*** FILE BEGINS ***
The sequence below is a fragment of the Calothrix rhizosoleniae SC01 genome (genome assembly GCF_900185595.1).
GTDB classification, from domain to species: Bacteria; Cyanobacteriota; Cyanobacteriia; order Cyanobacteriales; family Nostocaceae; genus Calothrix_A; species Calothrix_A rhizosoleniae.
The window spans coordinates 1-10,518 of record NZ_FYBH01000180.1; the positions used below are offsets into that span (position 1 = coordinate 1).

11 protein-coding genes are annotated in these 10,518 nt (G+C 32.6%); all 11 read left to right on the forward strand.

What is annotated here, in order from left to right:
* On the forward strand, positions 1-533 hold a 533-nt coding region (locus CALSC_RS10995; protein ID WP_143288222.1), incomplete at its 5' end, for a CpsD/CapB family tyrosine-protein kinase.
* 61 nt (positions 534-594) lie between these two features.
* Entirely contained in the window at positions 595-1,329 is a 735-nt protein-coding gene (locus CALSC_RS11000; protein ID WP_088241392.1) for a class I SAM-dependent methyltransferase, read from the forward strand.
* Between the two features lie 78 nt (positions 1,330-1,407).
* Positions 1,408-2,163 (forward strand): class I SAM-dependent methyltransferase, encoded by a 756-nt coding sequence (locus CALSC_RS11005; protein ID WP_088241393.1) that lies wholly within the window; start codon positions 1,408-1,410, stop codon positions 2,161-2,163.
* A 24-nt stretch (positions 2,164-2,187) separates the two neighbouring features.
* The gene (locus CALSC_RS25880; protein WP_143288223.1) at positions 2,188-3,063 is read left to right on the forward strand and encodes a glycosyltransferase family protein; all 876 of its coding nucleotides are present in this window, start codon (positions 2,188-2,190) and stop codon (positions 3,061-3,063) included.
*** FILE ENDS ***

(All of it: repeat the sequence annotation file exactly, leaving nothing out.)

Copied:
The sequence below is a fragment of the Calothrix rhizosoleniae SC01 genome (genome assembly GCF_900185595.1).
GTDB classification, from domain to species: Bacteria; Cyanobacteriota; Cyanobacteriia; order Cyanobacteriales; family Nostocaceae; genus Calothrix_A; species Calothrix_A rhizosoleniae.
The window spans coordinates 1-10,518 of record NZ_FYBH01000180.1; the positions used below are offsets into that span (position 1 = coordinate 1).

11 protein-coding genes are annotated in these 10,518 nt (G+C 32.6%); all 11 read left to right on the forward strand.

What is annotated here, in order from left to right:
* On the forward strand, positions 1-533 hold a 533-nt coding region (locus CALSC_RS10995; protein ID WP_143288222.1), incomplete at its 5' end, for a CpsD/CapB family tyrosine-protein kinase.
* 61 nt (positions 534-594) lie between these two features.
* Entirely contained in the window at positions 595-1,329 is a 735-nt protein-coding gene (locus CALSC_RS11000; protein ID WP_088241392.1) for a class I SAM-dependent methyltransferase, read from the forward strand.
* Between the two features lie 78 nt (positions 1,330-1,407).
* Positions 1,408-2,163 (forward strand): class I SAM-dependent methyltransferase, encoded by a 756-nt coding sequence (locus CALSC_RS11005; protein ID WP_088241393.1) that lies wholly within the window; start codon positions 1,408-1,410, stop codon positions 2,161-2,163.
* A 24-nt stretch (positions 2,164-2,187) separates the two neighbouring features.
* The gene (locus CALSC_RS25880; protein WP_143288223.1) at positions 2,188-3,063 is read left to right on the forward strand and encodes a glycosyltransferase family protein; all 876 of its coding nucleotides are present in this window, start codon (positions 2,188-2,190) and stop codon (positions 3,061-3,063) included.